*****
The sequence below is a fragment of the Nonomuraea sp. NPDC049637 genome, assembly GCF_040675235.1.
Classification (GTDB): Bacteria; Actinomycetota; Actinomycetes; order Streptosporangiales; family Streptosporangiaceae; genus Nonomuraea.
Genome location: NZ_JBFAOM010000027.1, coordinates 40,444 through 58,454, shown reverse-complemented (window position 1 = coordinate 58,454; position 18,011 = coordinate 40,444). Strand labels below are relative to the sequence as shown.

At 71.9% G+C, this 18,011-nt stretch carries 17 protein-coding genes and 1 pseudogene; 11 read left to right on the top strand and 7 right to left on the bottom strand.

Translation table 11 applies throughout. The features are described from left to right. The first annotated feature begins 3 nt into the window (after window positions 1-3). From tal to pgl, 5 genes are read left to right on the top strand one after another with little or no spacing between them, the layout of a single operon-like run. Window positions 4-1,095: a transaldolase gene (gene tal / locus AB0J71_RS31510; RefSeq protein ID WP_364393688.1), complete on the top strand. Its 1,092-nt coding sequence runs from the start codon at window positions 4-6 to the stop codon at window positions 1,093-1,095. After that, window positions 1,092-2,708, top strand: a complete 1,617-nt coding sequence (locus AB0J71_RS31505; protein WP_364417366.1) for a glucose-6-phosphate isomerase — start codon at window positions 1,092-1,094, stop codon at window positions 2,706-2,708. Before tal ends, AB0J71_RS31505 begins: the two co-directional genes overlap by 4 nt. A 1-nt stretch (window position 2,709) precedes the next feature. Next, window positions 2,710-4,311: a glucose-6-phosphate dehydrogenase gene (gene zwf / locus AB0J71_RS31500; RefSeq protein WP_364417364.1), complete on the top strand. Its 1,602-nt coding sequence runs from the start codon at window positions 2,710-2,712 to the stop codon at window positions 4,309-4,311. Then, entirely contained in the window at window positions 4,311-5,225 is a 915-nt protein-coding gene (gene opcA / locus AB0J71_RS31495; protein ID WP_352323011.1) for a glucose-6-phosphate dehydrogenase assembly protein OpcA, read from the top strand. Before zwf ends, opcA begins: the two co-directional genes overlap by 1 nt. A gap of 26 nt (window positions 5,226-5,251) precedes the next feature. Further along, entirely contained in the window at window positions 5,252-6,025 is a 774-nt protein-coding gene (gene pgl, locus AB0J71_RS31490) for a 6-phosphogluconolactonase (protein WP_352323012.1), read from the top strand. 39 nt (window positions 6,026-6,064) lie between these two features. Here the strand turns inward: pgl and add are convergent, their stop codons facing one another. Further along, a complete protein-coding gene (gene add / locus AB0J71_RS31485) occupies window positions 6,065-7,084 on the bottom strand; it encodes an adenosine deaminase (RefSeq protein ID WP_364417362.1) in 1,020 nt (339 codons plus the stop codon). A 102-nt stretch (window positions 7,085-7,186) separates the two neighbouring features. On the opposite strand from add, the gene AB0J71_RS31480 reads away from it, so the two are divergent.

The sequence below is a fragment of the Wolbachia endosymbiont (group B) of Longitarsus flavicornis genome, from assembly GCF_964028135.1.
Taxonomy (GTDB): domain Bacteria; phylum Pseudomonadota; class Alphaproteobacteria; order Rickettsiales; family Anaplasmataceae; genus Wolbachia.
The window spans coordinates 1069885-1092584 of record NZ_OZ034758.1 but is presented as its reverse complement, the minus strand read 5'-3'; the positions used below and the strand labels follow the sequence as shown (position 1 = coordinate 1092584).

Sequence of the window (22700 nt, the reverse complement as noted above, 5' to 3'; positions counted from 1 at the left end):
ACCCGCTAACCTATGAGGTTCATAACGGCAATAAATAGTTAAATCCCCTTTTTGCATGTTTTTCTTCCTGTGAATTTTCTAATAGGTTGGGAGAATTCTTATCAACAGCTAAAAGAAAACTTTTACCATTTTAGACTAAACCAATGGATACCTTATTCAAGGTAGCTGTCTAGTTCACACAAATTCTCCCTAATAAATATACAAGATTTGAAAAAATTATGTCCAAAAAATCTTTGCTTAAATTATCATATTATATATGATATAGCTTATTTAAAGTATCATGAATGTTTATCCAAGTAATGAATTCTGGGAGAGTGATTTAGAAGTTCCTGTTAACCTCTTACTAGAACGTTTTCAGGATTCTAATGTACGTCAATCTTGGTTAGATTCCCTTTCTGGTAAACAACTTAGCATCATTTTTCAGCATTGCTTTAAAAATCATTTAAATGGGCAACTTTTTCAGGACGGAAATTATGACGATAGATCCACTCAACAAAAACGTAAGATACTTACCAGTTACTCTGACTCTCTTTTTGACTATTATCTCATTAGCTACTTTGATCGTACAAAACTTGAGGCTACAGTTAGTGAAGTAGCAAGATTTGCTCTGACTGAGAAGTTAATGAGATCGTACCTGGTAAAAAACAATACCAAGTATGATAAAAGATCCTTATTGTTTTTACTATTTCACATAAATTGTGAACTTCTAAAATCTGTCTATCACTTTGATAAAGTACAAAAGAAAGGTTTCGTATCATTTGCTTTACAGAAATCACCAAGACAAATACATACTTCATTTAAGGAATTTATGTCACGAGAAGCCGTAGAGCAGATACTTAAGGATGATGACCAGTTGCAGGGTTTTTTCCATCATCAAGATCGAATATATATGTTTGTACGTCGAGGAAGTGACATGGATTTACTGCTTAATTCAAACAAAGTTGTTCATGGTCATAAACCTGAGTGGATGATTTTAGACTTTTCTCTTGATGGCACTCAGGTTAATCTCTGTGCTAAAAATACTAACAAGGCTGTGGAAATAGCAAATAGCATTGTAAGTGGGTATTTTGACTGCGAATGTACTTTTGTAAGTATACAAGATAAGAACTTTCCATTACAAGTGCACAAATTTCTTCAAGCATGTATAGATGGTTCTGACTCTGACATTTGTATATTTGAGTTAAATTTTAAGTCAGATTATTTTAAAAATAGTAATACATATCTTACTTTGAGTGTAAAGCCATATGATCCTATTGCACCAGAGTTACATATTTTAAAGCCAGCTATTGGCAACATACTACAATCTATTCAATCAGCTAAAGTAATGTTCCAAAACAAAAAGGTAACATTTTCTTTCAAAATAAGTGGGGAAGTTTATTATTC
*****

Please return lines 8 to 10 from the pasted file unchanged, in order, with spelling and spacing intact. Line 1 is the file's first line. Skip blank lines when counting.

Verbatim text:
The window spans coordinates 1069885-1092584 of record NZ_OZ034758.1 but is presented as its reverse complement, the minus strand read 5'-3'; the positions used below and the strand labels follow the sequence as shown (position 1 = coordinate 1092584).

Sequence of the window (22700 nt, the reverse complement as noted above, 5' to 3'; positions counted from 1 at the left end):
ACCCGCTAACCTATGAGGTTCATAACGGCAATAAATAGTTAAATCCCCTTTTTGCATGTTTTTCTTCCTGTGAATTTTCTAATAGGTTGGGAGAATTCTTATCAACAGCTAAAAGAAAACTTTTACCATTTTAGACTAAACCAATGGATACCTTATTCAAGGTAGCTGTCTAGTTCACACAAATTCTCCCTAATAAATATACAAGATTTGAAAAAATTATGTCCAAAAAATCTTTGCTTAAATTATCATATTATATATGATATAGCTTATTTAAAGTATCATGAATGTTTATCCAAGTAATGAATTCTGGGAGAGTGATTTAGAAGTTCCTGTTAACCTCTTACTAGAACGTTTTCAGGATTCTAATGTACGTCAATCTTGGTTAGATTCCCTTTCTGGTAAACAACTTAGCATCATTTTTCAGCATTGCTTTAAAAATCATTTAAATGGGCAACTTTTTCAGGACGGAAATTATGACGATAGATCCACTCAACAAAAACGTAAGATACTTACCAGTTACTCTGACTCTCTTTTTGACTATTATCTCATTAGCTACTTTGATCGTACAAAACTTGAGGCTACAGTTAGTGAAGTAGCAAGATTTGCTCTGACTGAGAAGTTAATGAGATCGTACCTGGTAAAAAACAATACCAAGTATGATAAAAGATCCTTATTGTTTTTACTATTTCACATAAATTGTGAACTTCTAAAATCTGTCTATCACTTTGATAAAGTACAAAAGAAAGGTTTCGTATCATTTGCTTTACAGAAATCACCAAGACAAATACATACTTCATTTAAGGAATTTATGTCACGAGAAGCCGTAGAGCAGATACTTAAGGATGATGACCAGTTGCAGGGTTTTTTCCATCATCAAGATCGAATATATATGTTTGTACGTCGAGGAAGTGACATGGATTTACTGCTTAATTCAAACAAAGTTGTTCATGGTCATAAACCTGAGTGGATGATTTTAGACTTTTCTCTTGATGGCACTCAGGTTAATCTCTGTGCTAAAAATACTAACAAGGCTGTGGAAATAGCAAATAGCATTGTAAGTGGGTATTTTGACTGCGAATGTACTTTTGTAAGTATACAAGATAAGAACTTTCCATTACAAGTGCACAAATTTCTTCAAGCATGTATAGATGGTTCTGACTCTGACATTTGTATATTTGAGTTAAATTTTAAGTCAGATTATTTTAAAAATAGTAATACATATCTTACTTTGAGTGTAAAGCCATATGATCCTATTGCACCAGAGTTACATATTTTAAAGCCAGCTATTGGCAACATACTACAATCTATTCAATCAGCTAAAGTAATGTTCCAAAACAAAAAGGTAACATTTTCTTTCAAAATAAGTGGGGAAGTTTATTATTC